The boxed emergency room is envisioned as a cache of equipment carried on a fire truck. This includes wireless transmission devices called “bread crumbs,” which are positioned throughout a disaster scene. To test this concept, the first paramedics to arrive at the site in Carlsbad dropped suitcase-sized transponders throughout the building to establish a wireless “mesh” network. This system created an “always best connected” wireless link to the command center, switching the communications pathway among the ethernet, internet or cellular connections whenever the signal was momentarily broken. “We understand that what happened on 9/11 was there were no communications. This was the biggest single failure,” Lenert says. “So you have to bring your own network.”

At the disaster site, a radiation perimeter was established outside the vacant building and paramedics had to don full anti-radiation suits and masks before they could venture in to treat Megan Miller and the others. When they found Miller they checked her injuries, tried to stop her bleeding with direct pressure on the wound, then entered her vital signs into a Personal Digital Assistant (PDA), which they hung around her neck. Other victims had pulse oximeters clipped to their fingers and attached to the PDAs. These sent a constant reading of heart rate and oxygen uptake to the mock command center in the shuttle bus. The PDAs also had a device, sending information on the patient’s location. When WIISARD becomes fully functional next year, emergency medical specialists in the command center will be able to monitor each patient’s vital signs and dispatch the nearest paramedic when these become critical.

In the next drill, scheduled for April, the PDAs will be replaced with bulky wristbands, called “tags,” which will include a bar code as well as both a locator feature and a pulse oximeter. The emergency room in a box will carry dozens of these battery-powered tags, each about the size of a cigarette pack, and medics will strap them onto the wrists of patients.

The wristband tags are being developed with the help of students in the Jacobs School of Engineering as part of their Electronic and Computer Engineering (ECE)191 and 291 classes, in which they work on a real project with local companies through Cal-(IT)2. Some of the students found the work so valuable that they stayed on to help with WIISARD after completing the class. Ramesh Rao, the UCSD division director at Cal-(IT)2 who oversees Homeland Security projects, was delighted by this level of dedication. “Students want to be able to talk about this project when they graduate,” Rao observes. “It demonstrates their ability to work on open-ended projects, to work against a deadline, and make design choices and trade-offs.”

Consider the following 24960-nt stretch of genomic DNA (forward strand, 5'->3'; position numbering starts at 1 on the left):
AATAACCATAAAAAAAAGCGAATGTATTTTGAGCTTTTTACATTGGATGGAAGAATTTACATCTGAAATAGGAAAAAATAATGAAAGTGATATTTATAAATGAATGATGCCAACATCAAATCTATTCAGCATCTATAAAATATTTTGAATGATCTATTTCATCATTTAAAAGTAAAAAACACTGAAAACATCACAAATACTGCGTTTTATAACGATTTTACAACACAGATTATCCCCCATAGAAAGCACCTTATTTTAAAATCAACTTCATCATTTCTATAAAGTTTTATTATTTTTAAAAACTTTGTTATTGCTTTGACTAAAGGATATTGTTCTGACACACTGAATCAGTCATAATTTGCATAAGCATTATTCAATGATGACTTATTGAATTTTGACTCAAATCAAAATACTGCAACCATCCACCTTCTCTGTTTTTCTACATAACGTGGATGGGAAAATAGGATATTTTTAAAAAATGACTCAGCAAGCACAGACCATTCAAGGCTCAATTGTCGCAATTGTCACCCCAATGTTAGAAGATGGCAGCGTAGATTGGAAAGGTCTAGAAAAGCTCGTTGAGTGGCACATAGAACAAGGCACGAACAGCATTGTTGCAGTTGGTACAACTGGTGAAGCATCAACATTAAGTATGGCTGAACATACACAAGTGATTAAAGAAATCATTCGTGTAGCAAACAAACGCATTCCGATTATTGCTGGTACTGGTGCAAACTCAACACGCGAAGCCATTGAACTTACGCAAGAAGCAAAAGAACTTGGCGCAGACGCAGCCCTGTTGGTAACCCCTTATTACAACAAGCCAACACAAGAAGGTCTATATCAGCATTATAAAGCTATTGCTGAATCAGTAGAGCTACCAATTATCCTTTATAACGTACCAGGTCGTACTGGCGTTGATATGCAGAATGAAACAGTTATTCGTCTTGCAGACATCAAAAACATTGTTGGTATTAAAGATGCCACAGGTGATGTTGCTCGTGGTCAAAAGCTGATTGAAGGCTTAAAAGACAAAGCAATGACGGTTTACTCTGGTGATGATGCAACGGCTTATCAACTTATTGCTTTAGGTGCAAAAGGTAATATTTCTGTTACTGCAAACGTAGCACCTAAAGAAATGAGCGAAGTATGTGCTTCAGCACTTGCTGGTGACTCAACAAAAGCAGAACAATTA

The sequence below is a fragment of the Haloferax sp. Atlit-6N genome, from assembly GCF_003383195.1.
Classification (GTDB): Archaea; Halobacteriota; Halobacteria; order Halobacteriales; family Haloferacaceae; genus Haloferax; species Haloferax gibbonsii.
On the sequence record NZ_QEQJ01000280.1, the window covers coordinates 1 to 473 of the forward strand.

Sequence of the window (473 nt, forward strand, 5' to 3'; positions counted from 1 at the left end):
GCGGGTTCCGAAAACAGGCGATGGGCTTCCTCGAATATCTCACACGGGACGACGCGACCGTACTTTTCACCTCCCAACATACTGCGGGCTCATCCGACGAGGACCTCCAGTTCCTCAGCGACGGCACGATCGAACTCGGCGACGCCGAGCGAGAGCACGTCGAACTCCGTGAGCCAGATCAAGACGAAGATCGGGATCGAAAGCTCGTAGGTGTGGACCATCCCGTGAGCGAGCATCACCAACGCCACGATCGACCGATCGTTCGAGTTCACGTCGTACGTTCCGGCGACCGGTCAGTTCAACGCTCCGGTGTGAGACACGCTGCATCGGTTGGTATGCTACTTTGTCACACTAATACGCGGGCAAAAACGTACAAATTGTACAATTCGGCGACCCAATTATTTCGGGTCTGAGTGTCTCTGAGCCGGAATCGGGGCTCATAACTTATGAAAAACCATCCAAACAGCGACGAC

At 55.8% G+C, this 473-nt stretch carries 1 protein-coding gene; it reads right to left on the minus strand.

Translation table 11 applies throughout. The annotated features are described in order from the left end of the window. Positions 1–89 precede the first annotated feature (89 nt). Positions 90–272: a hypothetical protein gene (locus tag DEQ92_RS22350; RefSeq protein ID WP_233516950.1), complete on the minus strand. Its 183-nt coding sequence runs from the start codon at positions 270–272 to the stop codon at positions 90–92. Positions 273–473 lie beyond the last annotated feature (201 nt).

The students are helping integrate the pulse oximetry sensors into the wristband, as well as working on the battery configuration, wireless code development and the parts required for location tracking. Rick Pan, ’04, oversaw research on batteries, power consumption and related part ordering, and came away with a deeper appreciation of group endeavors. “Working in a team to do research is challenging, but it’s effective,” says Pan. “We all have our unique strengths. Everyone contributes his knowledge and, at the same time, we learn from each other. No matter how good an engineer I am, I know I have weaknesses. Working with different people is the best way to improve my productivity and the overall productivity of the group.”

Lenert believes that the interdisciplinary nature of the WIISARD project will have a lasting influence at UCSD. “I’d like nothing more than to make this kind of problem my main focus over the next 10 years,” says Lenert, who relinquished about half his work as chief of the Laboratory for the Study of Patients’ Preferences at the VA in order to oversee WIISARD. “It’s a redirection of what I’ve done. It means I can’t do certain things I would have otherwise, like help doctors and patients talk about difficult decisions. But in view of the urgencies that we faced, that just wasn’t as important.”

Lenert became acutely sensitive to the current medical urgencies shortly after 9/11. A friend at Science Applications International Corporation (SAIC) took him to a conference about the national response to terrorism that included officials from the “black ops” side of the National Security Administration. “What I heard was that another attack on the United States is expected,” he says. “I felt I needed to be involved in this because when our country faces a dilemma or a problem like terrorism, we cannot go about our business as usual and expect to survive. We have to adapt what we’re doing and find a way to move forward.”